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Vanilla is easily the most popular flavoring on the market. Not only does vanilla outsell all other ice cream flavors, it is the principle flavor in innumerable cakes, cookies, candies, fillings, icings, and drinks. It is also the dominant scent in many perfumes, cosmetics, and scent-based products. Vanilla (and fake vanilla) is so popular that the word has acquired a second definition as an adjective meaning “commonplace, boring, or lacking any special features.” The second definition seems tremendously incongruous with vanilla’s fundamental nature. True vanilla extract is derived from a beautiful and exotic tropical orchid. For a long time it was one of the rarest and most precious ingredients available. The plant’s cultivation history involves subjugation, genocide, stingless bees, slaves, and the fate of nations. Many many things in this life are dull and unexciting but certainly not vanilla.
Vanilla is derived from tropical orchids of the genus Vanilla. These plants are epiphytic vines which climb trees or other similar structures. Vanilla vines produce white, yellow and green flowers which look like narrow cattleyas. Although the Vanilla genus consists of more than 110 species of plant, almost all vanilla extract comes from one Mexican species, Vanilla planifolia–the flat leafed vanilla–or from cultivars derived from V. planifolia. According to Orchid Flower HQ, “The name vanilla comes from the Spanish word vainilla, a diminutive form of the word vaina which means sheath. The word vaina is in turn derived from the Latin word vagina, which means ‘sheath’ or ‘scabbard’.” As you might imagine from such an etymology, the long narrow annealed lips of a vanilla flower do indeed resemble a sheath.
Once they are fertilized, vanilla flowers produce fruits in the form of long black pods. Totonac people—pre-Colombian Mesoamericans who were indigenous to mountainous regions along the eastern coast of Mexico—were the first people to realize the food potential of these pods. Although initially inedible, the pods produce the sweet heady smell and taste of vanilla when sun-ripened for several weeks. The Totonacs had a myth that the vanilla flower originated when Xanat, a princess and priestess to the goddess of the crops, eloped into the jungle with a handsome lover whom she was forbidden to marry. When the pair were discovered hiding in the forest, they were beheaded. Where the lovers’ blood mingled on the jungle floor, the first vanilla vine first sprouted.
The Totonac people did not get to enjoy their vanilla unmolested for very long. From the mid 15th century up until the Spanish conquest, the Aztecs subjugated the Totonacs and forced them to pay stiff tributes–which included vanilla pods. Not only did the Aztecs use vanilla for medicine and as an aphrodisiac, they added it to their sacred drink xocolatl—a bitter beverage made of cacao which they had learned about from the Mayans. When Cortés marched to conquer the Aztec capital of Tenochtitlán, he met the Totonacs along the way and they joined the conquistador as allies. Totonac support was instrumental to Cortés’ conquest of the Aztecs. It was Cortés himself who introduced vanilla to the courts of Europe.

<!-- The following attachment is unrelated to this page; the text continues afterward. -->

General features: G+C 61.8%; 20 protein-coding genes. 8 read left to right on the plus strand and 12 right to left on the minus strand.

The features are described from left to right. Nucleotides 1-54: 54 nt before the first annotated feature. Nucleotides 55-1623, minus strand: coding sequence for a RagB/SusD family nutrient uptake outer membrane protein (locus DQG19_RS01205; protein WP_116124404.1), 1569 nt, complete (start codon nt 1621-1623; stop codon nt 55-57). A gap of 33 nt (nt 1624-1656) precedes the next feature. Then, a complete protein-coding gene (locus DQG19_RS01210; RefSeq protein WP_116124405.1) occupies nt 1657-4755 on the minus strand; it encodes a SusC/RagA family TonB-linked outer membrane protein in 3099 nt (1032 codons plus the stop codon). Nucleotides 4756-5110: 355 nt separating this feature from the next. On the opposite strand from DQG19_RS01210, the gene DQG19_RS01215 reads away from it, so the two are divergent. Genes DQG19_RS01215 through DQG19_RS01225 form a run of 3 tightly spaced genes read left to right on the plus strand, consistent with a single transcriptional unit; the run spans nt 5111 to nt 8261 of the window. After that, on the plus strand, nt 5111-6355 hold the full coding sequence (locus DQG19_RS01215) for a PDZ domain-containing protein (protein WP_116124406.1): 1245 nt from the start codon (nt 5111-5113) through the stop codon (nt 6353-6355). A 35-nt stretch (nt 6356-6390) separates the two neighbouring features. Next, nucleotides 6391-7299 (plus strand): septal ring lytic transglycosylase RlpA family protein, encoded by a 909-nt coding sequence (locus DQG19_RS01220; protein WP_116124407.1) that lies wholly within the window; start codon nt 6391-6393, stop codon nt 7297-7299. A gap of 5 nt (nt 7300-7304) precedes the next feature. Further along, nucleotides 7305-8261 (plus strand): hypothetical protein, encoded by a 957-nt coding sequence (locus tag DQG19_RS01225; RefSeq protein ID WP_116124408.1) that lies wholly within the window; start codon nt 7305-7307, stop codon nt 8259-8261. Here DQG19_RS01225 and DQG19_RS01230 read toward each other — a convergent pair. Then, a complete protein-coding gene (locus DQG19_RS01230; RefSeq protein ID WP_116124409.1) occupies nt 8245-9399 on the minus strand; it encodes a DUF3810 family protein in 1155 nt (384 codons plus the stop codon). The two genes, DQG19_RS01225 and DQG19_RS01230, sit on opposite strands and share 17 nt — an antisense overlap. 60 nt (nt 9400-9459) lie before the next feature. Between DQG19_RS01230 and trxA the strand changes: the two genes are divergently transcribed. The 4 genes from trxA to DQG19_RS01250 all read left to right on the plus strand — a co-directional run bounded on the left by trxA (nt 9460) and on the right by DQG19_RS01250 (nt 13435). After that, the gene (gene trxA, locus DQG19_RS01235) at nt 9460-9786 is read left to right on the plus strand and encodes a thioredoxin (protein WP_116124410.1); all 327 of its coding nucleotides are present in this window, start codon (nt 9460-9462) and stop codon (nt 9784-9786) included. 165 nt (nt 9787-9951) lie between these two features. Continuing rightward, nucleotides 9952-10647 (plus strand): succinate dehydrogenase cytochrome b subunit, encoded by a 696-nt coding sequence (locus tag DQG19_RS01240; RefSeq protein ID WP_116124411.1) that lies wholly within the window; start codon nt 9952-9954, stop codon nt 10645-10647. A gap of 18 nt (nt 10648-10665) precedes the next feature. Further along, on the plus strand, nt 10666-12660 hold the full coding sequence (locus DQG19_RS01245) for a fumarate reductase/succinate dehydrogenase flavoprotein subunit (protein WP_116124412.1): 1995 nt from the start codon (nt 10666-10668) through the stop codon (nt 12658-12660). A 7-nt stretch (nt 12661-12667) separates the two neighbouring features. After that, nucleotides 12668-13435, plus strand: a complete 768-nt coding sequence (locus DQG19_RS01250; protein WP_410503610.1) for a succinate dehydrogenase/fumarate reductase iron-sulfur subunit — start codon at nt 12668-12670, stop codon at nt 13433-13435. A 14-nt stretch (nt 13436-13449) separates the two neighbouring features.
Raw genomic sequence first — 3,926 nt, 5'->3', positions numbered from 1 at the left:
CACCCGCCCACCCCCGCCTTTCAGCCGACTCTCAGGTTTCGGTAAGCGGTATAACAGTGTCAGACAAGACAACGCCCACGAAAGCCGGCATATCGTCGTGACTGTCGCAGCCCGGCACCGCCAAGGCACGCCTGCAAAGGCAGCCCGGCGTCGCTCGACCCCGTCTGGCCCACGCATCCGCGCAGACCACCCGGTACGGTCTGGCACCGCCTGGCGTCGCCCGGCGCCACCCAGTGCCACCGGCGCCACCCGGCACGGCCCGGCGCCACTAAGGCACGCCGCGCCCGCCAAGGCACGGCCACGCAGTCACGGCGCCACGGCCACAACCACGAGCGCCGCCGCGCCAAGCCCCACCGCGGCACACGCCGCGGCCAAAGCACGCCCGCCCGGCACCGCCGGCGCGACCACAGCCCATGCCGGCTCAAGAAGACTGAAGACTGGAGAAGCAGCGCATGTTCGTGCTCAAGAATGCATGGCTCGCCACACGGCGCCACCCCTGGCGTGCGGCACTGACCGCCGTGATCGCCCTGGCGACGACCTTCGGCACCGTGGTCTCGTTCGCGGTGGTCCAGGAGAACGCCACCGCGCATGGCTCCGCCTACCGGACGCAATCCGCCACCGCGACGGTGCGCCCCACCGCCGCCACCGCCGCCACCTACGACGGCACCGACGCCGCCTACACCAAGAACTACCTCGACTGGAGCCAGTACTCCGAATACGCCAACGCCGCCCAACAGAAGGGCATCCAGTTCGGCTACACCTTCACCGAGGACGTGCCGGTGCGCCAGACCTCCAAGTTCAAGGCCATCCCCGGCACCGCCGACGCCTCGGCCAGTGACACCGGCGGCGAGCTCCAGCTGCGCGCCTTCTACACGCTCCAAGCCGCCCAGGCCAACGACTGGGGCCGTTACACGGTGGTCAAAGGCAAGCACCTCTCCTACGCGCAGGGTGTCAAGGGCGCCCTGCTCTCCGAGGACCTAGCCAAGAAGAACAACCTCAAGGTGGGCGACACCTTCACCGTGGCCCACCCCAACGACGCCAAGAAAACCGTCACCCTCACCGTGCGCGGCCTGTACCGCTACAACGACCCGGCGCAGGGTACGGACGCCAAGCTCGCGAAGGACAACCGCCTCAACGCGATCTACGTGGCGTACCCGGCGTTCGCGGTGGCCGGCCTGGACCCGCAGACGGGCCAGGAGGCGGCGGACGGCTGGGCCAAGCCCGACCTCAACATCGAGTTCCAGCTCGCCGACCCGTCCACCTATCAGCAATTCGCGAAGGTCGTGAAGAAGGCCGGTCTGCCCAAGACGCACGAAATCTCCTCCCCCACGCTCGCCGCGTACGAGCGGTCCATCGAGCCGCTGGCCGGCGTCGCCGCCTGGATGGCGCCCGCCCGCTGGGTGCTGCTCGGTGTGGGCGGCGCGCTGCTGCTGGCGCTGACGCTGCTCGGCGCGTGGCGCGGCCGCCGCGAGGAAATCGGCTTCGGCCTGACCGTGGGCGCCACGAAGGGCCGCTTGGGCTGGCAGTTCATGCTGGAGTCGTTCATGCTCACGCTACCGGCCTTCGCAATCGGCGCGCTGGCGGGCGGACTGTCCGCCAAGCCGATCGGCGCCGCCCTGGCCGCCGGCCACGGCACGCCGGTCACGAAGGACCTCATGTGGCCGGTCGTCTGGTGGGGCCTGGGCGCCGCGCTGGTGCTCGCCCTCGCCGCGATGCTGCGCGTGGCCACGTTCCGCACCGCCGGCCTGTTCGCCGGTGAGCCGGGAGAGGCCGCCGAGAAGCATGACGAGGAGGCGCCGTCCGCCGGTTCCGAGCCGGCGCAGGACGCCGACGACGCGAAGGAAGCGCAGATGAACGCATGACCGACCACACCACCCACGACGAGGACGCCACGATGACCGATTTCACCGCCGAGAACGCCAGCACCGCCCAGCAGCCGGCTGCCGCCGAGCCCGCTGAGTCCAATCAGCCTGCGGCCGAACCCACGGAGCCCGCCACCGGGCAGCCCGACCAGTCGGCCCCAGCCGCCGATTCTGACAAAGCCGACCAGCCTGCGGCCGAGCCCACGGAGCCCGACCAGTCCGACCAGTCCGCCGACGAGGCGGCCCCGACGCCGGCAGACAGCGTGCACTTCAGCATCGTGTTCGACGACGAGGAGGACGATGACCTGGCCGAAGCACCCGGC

Vanilla was initially used only as a chocolate additive in Europe, but it soon became popular as a pricey stand-alone ingredient. Like the Aztecs, jaded European aristocrats regarded it as an aphrodisiac and a sensual aid. It was also found to be perfect for baking and producing confections. Colonial powers rushed to plant the vine in Africa, Polynesia, Madagascar, and other suitable climates, but there was a problem: although the vines flourished, there were no pods. It was not until 1836, that Charles Morren, a Belgian horticulturist unlocked vanilla’s secret. The vanilla flower (Vanilla planifolia) can not be pollinated by any insect other than the stingless Melipone bee.
Unfortunately the method of artificial pollination devised by Morren proved too expensive and difficult to be commercially viable. It was only when Edmond Albius, an orphaned slave sent to serve a horticulturist on the island of Reunion, discovered a quick easy method to pollinate vanilla by hand that vanilla plantations became viable beyond Mexico. When slavery was abolished in the French colonies, Albius was freed, but he did not see any recompense for his discovery. He ended up imprisoned for jewelry theft and died in poverty.
Fortunately Albius’ discovery made plentiful inexpensive vanilla internationally available. The flavoring rose to dominance because it is almost universally pleasing to humans (although vanillin acts as a trigger for a small minority of migraine sufferers). During the twentieth century, organic chemists discovered how to synthesize vanillin (a phenolic aldehyde predominant in vanilla extract) from wood pulp bi-products. Compared to natural vanilla extract (a mixture of several hundred different compounds) it tastest quite vile: anyone who has compared real vanilla extract with synthetic vanillin could easily expound on the superiority of the former. Real vanilla has a taste of orchids, Central-American jungles, and divinely transfigured princess which synthetic compounds can never capture.
And that is why home-made cookies are so much better.